Waiting in Neil Young’s “Peaceful Valley Boulevard” for the One to Lead the Nations

creation waits

With this blog post I’m simply presenting another “apocalyptic” song of Neil Young, along with several texts from the Christian New Testament. I trust that readers will be able to notice the correspondence of thought between them. I believe it is quite possible that Neil Young directly drew from Paul’s Letter to the Romans in the “questioning” section of the song.

I would like to add that the song “Peaceful Valley Boulevard” begins at the 26:25 minute mark in the movie “Le Noise.” I’d also like to add that I loved Neil Young’s Bruce Cockburn-esque guitar in this beautiful song.

I suppose that my point for this post is simply to say that as we find ourselves in this day and age wherein the technological abilities of humankind continue to develop both for good and for ill, we can find that our stewardship of the planet has long been the subject of the Hebrew and Christian Holy Scriptures, from Genesis to Revelation. My purpose is also to call attention to the outrageous claim of the early Christ followers that Jesus of Nazareth was the “second adam” through whom the God of the Hebrew people, believed to be the one and only true God of the Universe, had begun the process of restoring humankind to its stewardship of the earth. In other words, the project, process, and promise of a veritable New Creation has begun.

So perhaps the best-kept secret of Christian theology is that “redemption” was never mostly about “souls being saved to heaven” or about private and personal piety or peace. “Shalom” was always known to encompass “the big picture” of the entire creational existence – even though the ecclesiastical stewards of this truth sometimes seem to have done their best to not only bury that light under a basket, but to even perpetuate the horrible violences known in the wars of humans against humans, and exploitations of the creation by humans. The biblical view of the nature of life seems to agree with the empirical view of life, wherein we live our lives in the violent “Boulevard” where apocalyptic “shots ring out” in violent disruption of the intended  “Peaceful Valley” of Eden. But from that place we are encouraged to look to the Spirit of God’s recreation of humanity in Christ wherein human reconciliation and the renewed stewardship for the gift of earthly creation can be found. That may not seem to be “the gospel” we’ve heard before, but it is the “good news” that has come into the world. (Below is a valuable reference for further study.)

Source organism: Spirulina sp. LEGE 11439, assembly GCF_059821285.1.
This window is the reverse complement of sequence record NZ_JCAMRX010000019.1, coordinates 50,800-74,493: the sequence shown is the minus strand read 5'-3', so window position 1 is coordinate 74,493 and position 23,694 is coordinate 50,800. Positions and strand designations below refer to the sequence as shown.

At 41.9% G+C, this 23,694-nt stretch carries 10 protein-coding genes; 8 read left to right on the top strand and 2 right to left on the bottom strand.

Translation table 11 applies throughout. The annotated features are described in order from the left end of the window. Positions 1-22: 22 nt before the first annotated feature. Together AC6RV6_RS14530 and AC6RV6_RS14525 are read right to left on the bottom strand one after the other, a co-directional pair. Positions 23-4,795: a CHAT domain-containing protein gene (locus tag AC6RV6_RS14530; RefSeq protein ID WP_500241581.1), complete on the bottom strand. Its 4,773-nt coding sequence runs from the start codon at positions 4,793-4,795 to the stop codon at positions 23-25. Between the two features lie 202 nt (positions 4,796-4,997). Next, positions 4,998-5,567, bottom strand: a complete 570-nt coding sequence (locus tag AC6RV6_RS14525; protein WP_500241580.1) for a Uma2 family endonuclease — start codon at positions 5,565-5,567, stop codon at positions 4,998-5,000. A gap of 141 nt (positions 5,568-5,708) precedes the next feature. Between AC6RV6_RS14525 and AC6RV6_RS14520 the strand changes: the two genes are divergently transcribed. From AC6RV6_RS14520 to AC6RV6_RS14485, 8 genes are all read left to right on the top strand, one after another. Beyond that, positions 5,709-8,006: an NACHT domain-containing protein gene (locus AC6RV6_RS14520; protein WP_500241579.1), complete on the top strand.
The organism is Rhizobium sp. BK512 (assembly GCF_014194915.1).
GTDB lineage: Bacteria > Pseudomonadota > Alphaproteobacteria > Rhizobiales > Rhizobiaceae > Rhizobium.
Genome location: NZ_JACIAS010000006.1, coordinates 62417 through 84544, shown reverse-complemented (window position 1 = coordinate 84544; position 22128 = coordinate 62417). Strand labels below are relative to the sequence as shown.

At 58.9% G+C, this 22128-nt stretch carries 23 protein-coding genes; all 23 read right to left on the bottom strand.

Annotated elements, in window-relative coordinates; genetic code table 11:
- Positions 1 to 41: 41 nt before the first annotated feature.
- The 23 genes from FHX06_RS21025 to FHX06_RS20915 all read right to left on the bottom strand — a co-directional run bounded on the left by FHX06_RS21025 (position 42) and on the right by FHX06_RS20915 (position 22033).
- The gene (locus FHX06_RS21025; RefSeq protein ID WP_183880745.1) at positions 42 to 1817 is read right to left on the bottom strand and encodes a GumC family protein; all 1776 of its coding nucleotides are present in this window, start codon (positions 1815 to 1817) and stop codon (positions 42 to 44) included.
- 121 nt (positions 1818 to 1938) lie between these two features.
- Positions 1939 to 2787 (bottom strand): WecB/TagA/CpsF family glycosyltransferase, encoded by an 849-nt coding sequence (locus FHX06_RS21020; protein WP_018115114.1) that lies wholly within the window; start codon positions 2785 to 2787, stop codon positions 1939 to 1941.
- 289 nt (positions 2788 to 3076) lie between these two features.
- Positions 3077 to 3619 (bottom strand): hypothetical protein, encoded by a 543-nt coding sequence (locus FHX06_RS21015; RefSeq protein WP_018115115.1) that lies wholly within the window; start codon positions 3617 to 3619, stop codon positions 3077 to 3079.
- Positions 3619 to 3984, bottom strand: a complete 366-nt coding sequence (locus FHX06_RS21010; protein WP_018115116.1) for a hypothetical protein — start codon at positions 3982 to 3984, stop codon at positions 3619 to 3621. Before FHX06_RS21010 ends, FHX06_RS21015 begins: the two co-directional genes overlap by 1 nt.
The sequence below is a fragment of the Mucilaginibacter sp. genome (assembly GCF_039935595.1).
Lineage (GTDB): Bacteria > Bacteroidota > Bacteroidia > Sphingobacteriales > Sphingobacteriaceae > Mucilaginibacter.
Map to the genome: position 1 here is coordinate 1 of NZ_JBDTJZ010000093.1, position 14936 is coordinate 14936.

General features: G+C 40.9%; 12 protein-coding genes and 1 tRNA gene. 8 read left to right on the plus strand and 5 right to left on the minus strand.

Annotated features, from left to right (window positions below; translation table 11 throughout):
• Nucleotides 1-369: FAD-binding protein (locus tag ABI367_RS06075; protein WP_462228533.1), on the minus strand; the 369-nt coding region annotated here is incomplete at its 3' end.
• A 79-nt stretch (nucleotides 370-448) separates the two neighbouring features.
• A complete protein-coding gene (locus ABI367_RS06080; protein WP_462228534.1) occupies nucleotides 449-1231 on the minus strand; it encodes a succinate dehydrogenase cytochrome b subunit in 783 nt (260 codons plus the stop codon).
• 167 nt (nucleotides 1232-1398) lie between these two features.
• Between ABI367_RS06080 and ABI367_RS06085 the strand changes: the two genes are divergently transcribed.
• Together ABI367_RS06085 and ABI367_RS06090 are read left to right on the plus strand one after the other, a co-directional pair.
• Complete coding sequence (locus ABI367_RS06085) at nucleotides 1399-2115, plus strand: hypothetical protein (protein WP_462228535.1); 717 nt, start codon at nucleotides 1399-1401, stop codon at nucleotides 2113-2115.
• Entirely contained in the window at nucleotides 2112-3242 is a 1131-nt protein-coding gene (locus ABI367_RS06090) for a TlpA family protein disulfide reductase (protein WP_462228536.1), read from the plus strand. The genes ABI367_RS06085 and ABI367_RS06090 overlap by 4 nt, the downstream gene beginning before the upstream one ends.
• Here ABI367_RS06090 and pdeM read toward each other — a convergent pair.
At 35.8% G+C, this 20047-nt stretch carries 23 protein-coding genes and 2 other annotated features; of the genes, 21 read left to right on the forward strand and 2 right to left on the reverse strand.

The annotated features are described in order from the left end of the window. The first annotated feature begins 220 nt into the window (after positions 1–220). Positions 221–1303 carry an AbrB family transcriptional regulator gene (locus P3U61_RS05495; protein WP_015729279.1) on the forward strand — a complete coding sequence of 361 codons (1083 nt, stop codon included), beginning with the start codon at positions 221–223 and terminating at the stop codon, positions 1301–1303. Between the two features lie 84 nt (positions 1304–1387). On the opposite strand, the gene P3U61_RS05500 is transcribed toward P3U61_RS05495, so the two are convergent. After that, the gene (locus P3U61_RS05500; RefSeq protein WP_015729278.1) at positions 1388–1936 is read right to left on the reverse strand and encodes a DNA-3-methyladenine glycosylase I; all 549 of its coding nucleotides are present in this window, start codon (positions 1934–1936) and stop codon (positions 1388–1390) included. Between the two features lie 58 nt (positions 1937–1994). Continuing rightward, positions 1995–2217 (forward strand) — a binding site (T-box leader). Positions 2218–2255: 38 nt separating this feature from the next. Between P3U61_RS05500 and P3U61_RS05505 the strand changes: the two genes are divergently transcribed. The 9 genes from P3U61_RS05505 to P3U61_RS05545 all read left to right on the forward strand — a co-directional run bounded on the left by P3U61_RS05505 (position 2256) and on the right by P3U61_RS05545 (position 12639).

“Peaceful Valley Boulevard”

One day shots rang across the peaceful valley
God was crying tears that fell like rain
Before the railroad came from Kansas City
And the bullets hit the bison from the train
Shots rang across the peaceful valley
White man laid his foot upon the plain.

The wagon train rolled through the dusty canyon
The settlers full of wonder as they crossed
A gentle creek where two old oaks were standing
Before the west was won there was a cost
A rain of fire came down upon the wagons
A mother screamed and every soul was lost.

Change hit the country like a thunderstorm
Ancient rivers soon began to boil
People rushed like water to California
At first they came for gold and then for oil
Fortunes were made and lost in lifetimes
Mother earth took poison in her soil.

An electro cruiser coasted towards the exit
And turned on Peaceful Valley Boulevard
“People make the difference” read a billboard
Above a long line of idling cars.

Who’ll be the one to lead this world
Who’ll be the beacon in the night
Who’ll be the one to lead this world
Who’ll be the beacon in the night
Who’ll be the one to lead the nations
And protect God’s creations

A polar bear was drifting on an ice floe
Sun beating down from the sky
Politicians gathered for a summit
And came away with nothing to decide
Storms thundered on, his tears of falling rain
A child was born and wondered why.

The Letter to the Hebrews, Chapter 2:5-13

5 For it was not to angels that God subjected the world to come, of which we are speaking. 6 It has been testified somewhere,

“What is man, that you are mindful of him,
or the son of man, that you care for him?
7 You made him for a little while lower than the angels;
you have crowned him with glory and honor,
8 putting everything in subjection under his feet.”
Now in putting everything in subjection to him, he left nothing outside his control. At present, we do not yet see everything in subjection to him. 9 But we see him who for a little while was made lower than the angels, namely Jesus, crowned with glory and honor because of the suffering of death, so that by the grace of God he might taste death for everyone.

10 For it was fitting that he, for whom and by whom all things exist, in bringing many sons to glory, should make the founder of their salvation perfect through suffering. 11 For he who sanctifies and those who are sanctified all have one source. That is why he is not ashamed to call them brothers, 12 saying,

“I will tell of your name to my brothers;
in the midst of the congregation I will sing your praise.”
13 And again,

“I will put my trust in him.”
And again,

“Behold, I and the children God has given me.”

were-the-ones

The Letter of Paul the Apostle to the Romans, Chapter 8:18-22